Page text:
The college term started this past Monday, which meant those far-thinking boys were here in town, in full occupancy, the weekend before.
When we were out of town.
Unable to enforce the idea of No Trespassing, You Frat-Boy Wannabe RatAsses.
Thus, when we pulled up Sunday evening, spent and craving noodles, it surprised us to see our tetherball pole leaning awkwardly as it did. Groom, wide-eyed, started wondering aloud what might have happened to it. But since I’ve taught college kids for 18 years, my gaze immediately shifted to the rental, which lay there stolidly, feigning innocence.
“Looks like someone might have backed a car into it,” I noted, loading and locking another cyanide dart. “Or maybe, it looks like about 200 pounds of simpleton decided to challenge 190 pounds of shirtless drunk to a match.”
Agitated, we unpacked the car and muttered about our intention of stomping over there and cracking some heads, realizing, of course, that tempered feelings find better reception. So I began mulling, trying to find the right forceful language that also struck a chord of diplomacy, so that the next 12 months wouldn’t lapse into an impasse and climate of increasing hostility, wherein our cars are urinated upon every night at 3 a.m. and our sunflowers mauled and scattered around the alley before the lads segue to synchronized beer dives into our compost bin.
As I fought down the pissed-off-ishness, my next door neighbor, Mike, spotted me in the yard. “God, I felt like such a jerk,” he called out.
“What? Why? What’re you talking about?”
As it turns out, neighbors on all sides had become alarmed when the crew of big boys entered our yard during the weekend and started whaling on our tetherball pole, whipping at the rope and ball with a flurry of profanities as they played game after game. Mike was finally the one to go up to the boys and ask, “Do you guys, uh, have permission to be here doing this?”
Why yes, he was told, Jocelyn had told them it was fine. They were in Jocelyn’s class at the college. We all were friends. They had my explicit permission.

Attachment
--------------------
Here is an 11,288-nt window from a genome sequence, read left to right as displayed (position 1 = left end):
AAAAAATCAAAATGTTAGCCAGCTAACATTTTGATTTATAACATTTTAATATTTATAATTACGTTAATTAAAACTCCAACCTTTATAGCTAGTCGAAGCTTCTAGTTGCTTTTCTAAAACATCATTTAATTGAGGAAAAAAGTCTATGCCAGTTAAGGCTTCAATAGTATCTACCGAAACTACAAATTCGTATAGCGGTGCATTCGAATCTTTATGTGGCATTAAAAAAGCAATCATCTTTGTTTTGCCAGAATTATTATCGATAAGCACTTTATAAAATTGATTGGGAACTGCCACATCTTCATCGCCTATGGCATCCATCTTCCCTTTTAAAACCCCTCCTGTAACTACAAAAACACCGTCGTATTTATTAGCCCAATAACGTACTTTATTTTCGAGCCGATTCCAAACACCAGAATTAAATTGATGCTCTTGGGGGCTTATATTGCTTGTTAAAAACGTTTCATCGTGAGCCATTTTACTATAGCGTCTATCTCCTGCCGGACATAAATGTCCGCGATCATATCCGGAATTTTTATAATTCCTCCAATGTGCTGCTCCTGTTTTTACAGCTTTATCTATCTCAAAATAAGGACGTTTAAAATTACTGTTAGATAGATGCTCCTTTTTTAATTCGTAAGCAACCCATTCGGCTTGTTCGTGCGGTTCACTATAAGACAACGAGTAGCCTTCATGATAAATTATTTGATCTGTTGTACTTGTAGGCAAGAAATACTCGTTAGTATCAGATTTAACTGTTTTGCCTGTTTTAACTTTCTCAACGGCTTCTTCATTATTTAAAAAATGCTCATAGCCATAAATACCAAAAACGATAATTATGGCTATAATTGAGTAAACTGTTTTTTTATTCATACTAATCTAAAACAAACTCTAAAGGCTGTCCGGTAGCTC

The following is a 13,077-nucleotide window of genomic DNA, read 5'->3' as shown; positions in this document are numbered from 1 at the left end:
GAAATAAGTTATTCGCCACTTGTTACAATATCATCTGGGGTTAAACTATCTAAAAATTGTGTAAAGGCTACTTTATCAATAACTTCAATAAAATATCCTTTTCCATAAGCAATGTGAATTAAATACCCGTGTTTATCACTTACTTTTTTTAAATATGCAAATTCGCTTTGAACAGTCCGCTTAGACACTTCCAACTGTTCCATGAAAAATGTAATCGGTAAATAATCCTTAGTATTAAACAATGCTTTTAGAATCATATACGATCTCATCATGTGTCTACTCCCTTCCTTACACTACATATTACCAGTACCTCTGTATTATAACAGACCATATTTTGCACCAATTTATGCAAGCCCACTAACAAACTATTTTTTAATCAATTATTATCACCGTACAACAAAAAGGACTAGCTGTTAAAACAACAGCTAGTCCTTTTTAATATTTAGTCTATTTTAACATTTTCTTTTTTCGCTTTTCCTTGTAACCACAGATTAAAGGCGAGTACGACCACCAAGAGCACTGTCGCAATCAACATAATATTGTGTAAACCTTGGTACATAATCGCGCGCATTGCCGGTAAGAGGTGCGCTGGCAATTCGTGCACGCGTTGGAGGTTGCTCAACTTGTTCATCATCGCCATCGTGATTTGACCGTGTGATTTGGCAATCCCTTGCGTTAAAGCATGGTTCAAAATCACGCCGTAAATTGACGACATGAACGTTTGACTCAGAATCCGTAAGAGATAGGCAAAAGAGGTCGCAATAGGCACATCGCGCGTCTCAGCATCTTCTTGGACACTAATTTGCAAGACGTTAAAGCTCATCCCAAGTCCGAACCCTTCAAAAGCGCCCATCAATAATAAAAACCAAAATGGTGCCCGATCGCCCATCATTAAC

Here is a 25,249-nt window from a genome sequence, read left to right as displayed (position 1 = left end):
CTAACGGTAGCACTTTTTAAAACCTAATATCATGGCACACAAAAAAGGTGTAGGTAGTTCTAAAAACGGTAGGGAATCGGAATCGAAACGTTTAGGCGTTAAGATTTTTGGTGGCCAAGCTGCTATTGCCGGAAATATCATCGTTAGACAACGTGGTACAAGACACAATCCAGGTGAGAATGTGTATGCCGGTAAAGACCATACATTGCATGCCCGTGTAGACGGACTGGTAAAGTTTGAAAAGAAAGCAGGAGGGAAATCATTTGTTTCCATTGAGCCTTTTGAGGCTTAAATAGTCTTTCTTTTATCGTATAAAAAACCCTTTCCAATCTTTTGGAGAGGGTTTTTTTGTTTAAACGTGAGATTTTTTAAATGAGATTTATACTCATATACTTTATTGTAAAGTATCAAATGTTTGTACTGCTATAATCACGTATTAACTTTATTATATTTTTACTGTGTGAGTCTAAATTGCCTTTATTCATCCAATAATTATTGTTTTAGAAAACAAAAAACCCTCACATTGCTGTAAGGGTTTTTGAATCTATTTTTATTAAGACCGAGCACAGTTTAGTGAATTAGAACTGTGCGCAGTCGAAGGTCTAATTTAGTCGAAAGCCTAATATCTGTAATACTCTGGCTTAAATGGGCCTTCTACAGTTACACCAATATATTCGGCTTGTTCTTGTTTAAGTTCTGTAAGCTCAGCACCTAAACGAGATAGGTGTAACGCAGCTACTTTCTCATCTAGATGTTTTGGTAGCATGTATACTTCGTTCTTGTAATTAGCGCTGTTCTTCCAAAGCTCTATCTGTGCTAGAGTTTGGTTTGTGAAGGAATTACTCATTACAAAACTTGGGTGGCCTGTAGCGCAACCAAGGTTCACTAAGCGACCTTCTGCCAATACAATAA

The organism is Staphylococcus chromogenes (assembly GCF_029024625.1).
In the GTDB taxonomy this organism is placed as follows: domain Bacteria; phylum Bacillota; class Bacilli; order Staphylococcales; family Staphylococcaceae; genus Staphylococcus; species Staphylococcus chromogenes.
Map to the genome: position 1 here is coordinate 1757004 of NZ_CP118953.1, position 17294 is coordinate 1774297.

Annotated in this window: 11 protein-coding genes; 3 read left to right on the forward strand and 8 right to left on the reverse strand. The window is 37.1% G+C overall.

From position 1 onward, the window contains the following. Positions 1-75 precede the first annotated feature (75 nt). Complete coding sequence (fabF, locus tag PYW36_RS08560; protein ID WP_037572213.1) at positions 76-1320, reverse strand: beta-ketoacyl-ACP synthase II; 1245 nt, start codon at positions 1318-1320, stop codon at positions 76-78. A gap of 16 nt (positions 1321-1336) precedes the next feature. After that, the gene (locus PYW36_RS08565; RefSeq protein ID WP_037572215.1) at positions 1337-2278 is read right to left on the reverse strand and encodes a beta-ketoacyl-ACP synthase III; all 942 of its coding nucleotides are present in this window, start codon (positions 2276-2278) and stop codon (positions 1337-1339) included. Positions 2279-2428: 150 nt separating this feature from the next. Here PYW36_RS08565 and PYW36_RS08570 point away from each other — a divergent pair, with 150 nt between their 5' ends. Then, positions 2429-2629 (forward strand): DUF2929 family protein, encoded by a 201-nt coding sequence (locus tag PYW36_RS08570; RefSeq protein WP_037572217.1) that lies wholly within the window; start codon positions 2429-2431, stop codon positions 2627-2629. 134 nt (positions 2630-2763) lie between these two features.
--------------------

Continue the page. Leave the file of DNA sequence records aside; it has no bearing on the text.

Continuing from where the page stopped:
While a part of me admired the chutzpah in this audacious response, the bigger part of me immediately began slicing up each lad into stew-meat-sized chunks and adding them to the simmering pot.
So I shifted my mulling into high gear. I lost sleep that night. In a riveting inner monologue that lasted from 1:14 a.m. ‘til 2:24 a.m., I called each renter’s mother and advised her that her son needed her, that she should come right away and stay for some weeks, that she should bring all of her Oprah’s book club selections along and read them aloud to her respective son while simultaneously ruffling his curly head and changing the sheets on his bed–sniffing them for any hint of a spew–that the neighbor lady across the alley would love to share recipes (and phone numbers) with her, ending the entire visit with a firm and public embrace between concerned neighbor lady and college-boy mother.
After a few days of stewing the boys in my mental Dutch oven, I decided to let it go. However, I’m on alert now, crouching at the windows and observing every late-night brake screeching and cigarette butt randomly tossed into the alley. With one small incident, they’ve made me The Crazy Lady With Calloused Patellas.
I give them time. My list of infringements will lengthen. I have the landlord’s phone number.
But best of all: even though I have no one named Kyle in any of my classes this semester, there’s always Spring term.
As it turns out, I can be a very—almost unreasonably, crazily—hard grader. And with all the f-bombs being dropped out in the yard over at the rental, I find myself constantly thinking “F” this and “F” that. “’F’ Kyle” is rather stuck in my head..
Quite elegantly, grades for Spring term will be posted just when the lease across the alley runs out. Bon Foyage.